HGT Radio

The blog that's always on the radar.

What Benefit does Reckless Driving Ever Provide?

Posted by on Jan 20, 2017

Two things may be true about reckless drivers: one is positive; the other is negative. On the positive side, they have great driving skills, thus the ability to weave through traffic and drive aggressively without; the negative side, they willfully and wantonly disregard the safety of other people and their properties.

Reckless driving is nothing more than sheer lack of respect for others and the law. Drivers know fully well if they are behaving recklessly on the road since being reckless was definitely not what applicants for a driver’s license were taught and trained to do in driving schools.

Though anyone can be guilty of driving recklessly, the ones most prone to this type of irresponsible road behavior, as shown in the records from both the U.S. National Highway Traffic Safety Administration and the Centers for Disease Control and Prevention (CDC), are drivers aged between 16 and 19. As a matter of fact, every year, as many as 292,000 teen drivers are given emergency treatment in hospitals due to injuries, while about 2,650 others never get to see a new day again.

(Just) this April 22, 2015, a Toyota Prius that was driven by a female teen collided with a truck along Highway 50 near Stockton Boulevard in Sacramento. The truck had three occupants (all foreign senior citizens residing in Stockton), The accident, which claimed the lives of the female driver and three senior citizens, occurred before 2:30 am, while the female driver drove on the wrong side of the highway.

Accidents and injuries due to reckless driving are totally preventable; thus, it can be a cause of bewilderment to victims, their families, and traffic enforcers who are always left wondering and asking what could be so important that would make it worth compromising the safety of others.

An article in the website of the law firm Habush Habush & Rottier S.C.® talks about the legal rights of victims of car accident. One of these rights is pursuing legal action for the purpose of seeking compensation from the liable party.

Being hurt in a car accident can cause life-changing effects in the victim and his/her family, including in the financial aspect of their lives. This is why making sure that their claim for damages is of vital importance. Legal assistance from a highly-skilled car accident or personal injury lawyer may make this pursuit attainable.

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The Two Automatic Statutory Offenses Drunk Drivers can be Charged With

Posted by on Jan 20, 2017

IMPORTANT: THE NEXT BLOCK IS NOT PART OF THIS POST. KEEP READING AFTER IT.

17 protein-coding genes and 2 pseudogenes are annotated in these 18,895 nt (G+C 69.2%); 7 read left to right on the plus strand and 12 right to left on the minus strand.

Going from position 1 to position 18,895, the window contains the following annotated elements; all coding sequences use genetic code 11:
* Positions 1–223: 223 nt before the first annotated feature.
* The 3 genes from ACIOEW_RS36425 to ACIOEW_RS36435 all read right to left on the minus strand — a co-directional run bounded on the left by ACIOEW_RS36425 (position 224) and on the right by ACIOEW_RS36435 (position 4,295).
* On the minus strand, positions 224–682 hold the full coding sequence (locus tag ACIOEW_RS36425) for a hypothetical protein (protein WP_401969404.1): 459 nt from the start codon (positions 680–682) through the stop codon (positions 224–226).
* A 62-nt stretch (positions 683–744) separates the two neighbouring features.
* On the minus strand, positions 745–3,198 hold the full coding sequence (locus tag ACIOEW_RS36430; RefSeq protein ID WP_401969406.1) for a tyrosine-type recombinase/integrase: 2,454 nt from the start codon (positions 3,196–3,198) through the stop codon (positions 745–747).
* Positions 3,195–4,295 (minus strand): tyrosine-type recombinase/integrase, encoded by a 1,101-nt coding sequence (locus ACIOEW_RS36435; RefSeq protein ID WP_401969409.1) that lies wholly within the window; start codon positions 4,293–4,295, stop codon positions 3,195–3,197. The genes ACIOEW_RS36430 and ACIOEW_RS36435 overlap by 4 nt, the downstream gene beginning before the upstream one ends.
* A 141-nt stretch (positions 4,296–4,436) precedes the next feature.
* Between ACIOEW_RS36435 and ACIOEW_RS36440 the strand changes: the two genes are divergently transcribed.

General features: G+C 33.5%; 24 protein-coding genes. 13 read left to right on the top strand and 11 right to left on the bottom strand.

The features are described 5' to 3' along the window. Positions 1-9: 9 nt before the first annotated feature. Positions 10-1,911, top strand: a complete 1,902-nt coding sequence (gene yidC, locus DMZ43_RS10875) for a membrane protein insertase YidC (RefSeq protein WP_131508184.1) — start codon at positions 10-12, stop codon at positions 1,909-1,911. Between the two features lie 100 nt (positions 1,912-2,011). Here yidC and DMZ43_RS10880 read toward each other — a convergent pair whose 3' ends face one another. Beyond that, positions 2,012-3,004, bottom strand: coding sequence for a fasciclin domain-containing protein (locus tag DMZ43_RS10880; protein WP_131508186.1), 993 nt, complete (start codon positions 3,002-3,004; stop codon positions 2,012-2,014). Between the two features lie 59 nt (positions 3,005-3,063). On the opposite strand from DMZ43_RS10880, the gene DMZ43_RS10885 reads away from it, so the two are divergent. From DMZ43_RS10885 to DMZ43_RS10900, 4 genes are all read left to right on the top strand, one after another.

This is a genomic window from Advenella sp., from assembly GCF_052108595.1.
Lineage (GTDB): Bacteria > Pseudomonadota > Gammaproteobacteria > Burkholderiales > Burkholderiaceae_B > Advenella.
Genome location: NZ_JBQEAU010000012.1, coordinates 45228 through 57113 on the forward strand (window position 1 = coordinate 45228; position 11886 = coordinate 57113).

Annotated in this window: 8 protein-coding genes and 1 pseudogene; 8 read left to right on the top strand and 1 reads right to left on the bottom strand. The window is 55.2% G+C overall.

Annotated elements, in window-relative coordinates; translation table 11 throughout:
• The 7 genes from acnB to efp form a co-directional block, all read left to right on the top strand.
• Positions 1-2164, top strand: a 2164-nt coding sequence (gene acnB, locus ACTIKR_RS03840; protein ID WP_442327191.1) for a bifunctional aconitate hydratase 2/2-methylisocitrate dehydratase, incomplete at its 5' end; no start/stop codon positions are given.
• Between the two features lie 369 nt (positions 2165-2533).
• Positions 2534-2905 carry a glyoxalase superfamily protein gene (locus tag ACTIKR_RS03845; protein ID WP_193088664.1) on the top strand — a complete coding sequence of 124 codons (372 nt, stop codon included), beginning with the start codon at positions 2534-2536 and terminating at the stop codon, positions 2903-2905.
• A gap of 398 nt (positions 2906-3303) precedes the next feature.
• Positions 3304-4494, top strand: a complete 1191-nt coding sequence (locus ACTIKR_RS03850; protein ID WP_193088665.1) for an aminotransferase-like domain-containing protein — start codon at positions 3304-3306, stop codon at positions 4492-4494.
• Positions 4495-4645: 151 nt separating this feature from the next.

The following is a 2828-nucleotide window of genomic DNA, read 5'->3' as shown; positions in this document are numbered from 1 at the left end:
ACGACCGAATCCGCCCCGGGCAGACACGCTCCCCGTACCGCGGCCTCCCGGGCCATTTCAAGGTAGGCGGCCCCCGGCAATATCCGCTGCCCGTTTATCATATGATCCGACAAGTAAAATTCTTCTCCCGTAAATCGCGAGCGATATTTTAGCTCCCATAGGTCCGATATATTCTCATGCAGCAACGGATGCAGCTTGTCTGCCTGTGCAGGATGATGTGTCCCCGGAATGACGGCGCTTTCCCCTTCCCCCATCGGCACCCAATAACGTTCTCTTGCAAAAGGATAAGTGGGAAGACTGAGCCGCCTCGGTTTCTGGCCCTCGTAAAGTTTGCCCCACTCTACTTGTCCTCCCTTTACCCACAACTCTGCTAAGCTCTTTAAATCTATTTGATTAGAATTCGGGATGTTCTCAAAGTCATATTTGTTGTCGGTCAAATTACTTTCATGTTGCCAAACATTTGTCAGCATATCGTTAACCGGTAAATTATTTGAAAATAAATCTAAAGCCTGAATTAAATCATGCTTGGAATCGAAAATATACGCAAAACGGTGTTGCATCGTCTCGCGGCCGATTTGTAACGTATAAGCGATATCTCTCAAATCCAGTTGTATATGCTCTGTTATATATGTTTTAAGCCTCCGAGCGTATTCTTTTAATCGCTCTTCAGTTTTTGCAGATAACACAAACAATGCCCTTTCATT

When drivers drink and then drive, the possible consequence is road accident that can cause property damage and, possibly, injuries. For more than a hundred years, driving while impaired has put many lives in danger, including the drunk driver’s very own life.

The U.S. National Highway Traffic Safety Administration (NHTSA) has named drunk driving as one of the top causes of motor vehicle accidents. In 2010, it was the cause of 10,228 deaths and 1.4 million arrests. In 2011, another 9,878 individuals lost their lives due to it, while in 2012, the number of lives lost was 10,322.

The first blood alcohol concentration (BAC) limit for drivers was determined at 0.15% – this was in 1938. Until the late 1990s, death toll due to driving under the influence had an average of 20,000 annually. In 2000, the US Congress passed into law a new national illegal limit for impaired driving: 0.08% BAC. This was in the hope of reducing substantially the yearly average of fatal car accidents.

Drunk driving offenses, especially repeat offenses or if the accident caused injury or death, can result to many legal implications for the liable, negligent driver besides the heavy fines and probable jail sentence (the amount of the fine and the length of the jail sentence depends on the severity of the offense). The court may also decide to require the driver to fill out an SR-22 form (also called Certificate of Financial Responsibility (CFR) form or FR-44), as well as have an ignition interlock device (IID) installed inside the liable driver’s vehicle. Aside from these, all U.S. states also apply two statutory offenses n those caught under the influence of alcohol while driving:

  • The first is the charge of DUI (driving under the influence), DWI (driving while impaired/ intoxicated), or OWI (operating a motor vehicle while impaired/ intoxicated). Determination of any of the three takes its basis from the arresting officer’s observations and judgment arrived at through roadside sobriety test results, and the driver’s slurred speech and driving behavior.
  • The second is what is called “illegal per se” or driving with at least a 0.08% Blood Alcohol Concentration (BAC) level.

An article in the website of the Sampson Law Firm says that despite much effort from the police department to “pull drunk drivers off the road before they can cause an accident, the fact remains that drunk drivers continue to cause serious accidents with disturbing regularity. Sadly, these accidents can be particularly dangerous because of the circumstances under which they occur—for instance, many accidents are caused in part by excessive speed, running stoplights and stop signs, and reckless behavior that can be difficult for victims to anticipate prior to the accident.

To find out more informative and helpful discussions on car accidents, including victims’ legal rights, click here:

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